Similar to the early sessions, front-loading analysis of males in the late sessions found a time × alcohol intake interaction (F(29, 406) = 6.38, p < 0.0001), with follow-up post hoc analyses showing higher intake in males from minute 2 to minute 5 of the session (white circles, Fig. 3E; Bonferroni’s multiple comparison’s test, adjusted ps < 0.05). Within females in the late sessions, front-loading analysis found a time × alcohol intake interaction (F(29, 406) = 6.39, p < 0.0001). Post hoc analyses found higher alcohol intake in the first 3 min of the session compared to the average rate of intake in females (white circles, Fig. 3E; Bonferroni’s multiple comparison’s test, adjusted ps < 0.05). Approximately 36% of intake occurs from minute 2 to minute 5 of the session in males while 34% occurs in the first 3 min of the session in females in the late sessions. This suggests that under FR3 conditions, females still exhibit more front-loading behavior compared to males, especially later in the dark cycle. However, despite higher levels of front-loading in females, the total amount of alcohol consumed in the first 5 min of the session was no longer significantly different between males and females in the early or late sessions (Fig. 3D inset, early sessions, and Fig. 3E inset, late sessions; unpaired t-tests, p > 0.05).

Alcohol drinking levels were not further increased by testing every other day (intermittent schedule)

Intermittent access to alcohol can augment alcohol intake in voluntary rodent models [68, 69]. We investigated whether a shift in the schedule (testing every other day rather than consecutive days) would enhance drinking levels. Analysis of two different schedules of alcohol access during the week (intermittent access versus continuous access) indicated there were no measurable differences in total alcohol intake over the session (F(1, 14) = 0.23, p > 0.05; data not shown) or in microstructural analysis per 1-min intake (F(1, 14) = 0.06, p > 0.05; data not shown). Based on these results, we pooled the data from both testing schedules in our analyses of the 15-min FR3 (happy hour) sessions. There was one day in which the session early in the dark cycle could not be performed due to loss of power; thus, we excluded those data from the analyses.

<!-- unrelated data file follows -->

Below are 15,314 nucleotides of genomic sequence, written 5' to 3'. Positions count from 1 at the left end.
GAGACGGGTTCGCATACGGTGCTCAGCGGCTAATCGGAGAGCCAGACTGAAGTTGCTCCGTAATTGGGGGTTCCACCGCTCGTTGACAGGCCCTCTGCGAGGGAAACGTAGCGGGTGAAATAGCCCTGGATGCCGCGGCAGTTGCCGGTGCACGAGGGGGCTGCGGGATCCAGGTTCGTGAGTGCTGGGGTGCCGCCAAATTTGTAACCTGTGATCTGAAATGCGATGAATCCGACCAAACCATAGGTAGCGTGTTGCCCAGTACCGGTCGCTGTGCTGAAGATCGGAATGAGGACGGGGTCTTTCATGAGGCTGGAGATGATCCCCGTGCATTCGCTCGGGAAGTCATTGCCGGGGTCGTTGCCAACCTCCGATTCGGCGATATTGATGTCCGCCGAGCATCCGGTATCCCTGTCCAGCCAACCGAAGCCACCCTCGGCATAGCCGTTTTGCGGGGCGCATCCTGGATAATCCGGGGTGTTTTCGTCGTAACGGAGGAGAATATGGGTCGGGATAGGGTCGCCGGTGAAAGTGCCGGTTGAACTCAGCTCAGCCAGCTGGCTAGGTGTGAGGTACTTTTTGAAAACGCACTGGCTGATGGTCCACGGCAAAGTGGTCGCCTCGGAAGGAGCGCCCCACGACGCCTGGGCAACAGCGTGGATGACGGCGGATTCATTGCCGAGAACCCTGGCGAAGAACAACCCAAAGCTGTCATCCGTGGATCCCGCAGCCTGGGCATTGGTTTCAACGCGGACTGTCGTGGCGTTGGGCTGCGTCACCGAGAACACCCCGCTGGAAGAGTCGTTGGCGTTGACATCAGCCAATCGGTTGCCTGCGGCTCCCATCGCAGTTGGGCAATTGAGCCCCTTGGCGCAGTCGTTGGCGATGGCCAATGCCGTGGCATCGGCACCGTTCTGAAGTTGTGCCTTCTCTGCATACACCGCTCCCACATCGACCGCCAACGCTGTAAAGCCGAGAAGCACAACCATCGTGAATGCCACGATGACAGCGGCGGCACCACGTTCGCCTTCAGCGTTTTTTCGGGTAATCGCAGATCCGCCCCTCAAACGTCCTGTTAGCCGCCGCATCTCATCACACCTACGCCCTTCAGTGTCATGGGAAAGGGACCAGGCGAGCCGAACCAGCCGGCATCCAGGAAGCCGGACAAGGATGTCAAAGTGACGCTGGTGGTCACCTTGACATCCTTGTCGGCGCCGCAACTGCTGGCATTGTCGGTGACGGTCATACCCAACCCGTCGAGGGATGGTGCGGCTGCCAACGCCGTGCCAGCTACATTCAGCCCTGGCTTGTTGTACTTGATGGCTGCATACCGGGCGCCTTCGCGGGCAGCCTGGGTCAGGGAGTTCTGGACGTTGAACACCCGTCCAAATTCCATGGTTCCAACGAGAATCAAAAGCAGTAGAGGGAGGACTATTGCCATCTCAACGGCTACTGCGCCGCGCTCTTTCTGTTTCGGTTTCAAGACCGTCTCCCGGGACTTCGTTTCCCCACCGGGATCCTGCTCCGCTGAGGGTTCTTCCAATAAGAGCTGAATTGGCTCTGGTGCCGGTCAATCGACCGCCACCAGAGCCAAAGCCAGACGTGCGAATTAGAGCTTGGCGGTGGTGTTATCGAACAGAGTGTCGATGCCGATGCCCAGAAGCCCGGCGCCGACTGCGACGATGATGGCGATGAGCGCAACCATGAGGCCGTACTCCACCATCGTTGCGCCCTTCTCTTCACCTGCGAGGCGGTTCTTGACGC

Compressing access time promotes faster drinking and elevates total intake

To determine whether a happy hour model would promote higher levels of front-loading behavior and alcohol consumption in males and females, we reduced testing sessions from 30 to 15 min (“access compression”, Fig. 4A). Limiting alcohol availability elicited higher total alcohol intake in the early sessions (Fig. 4B; main effect of access compression, F(1, 14) = 33.93, p < 0.0001) with the happy hour sessions eliciting higher total intake compared to the normal sessions in both sexes. In the late sessions, access compression had no significant effect on the total intake (Fig. 4C; F(1, 14) = 3.16, p = 0.09).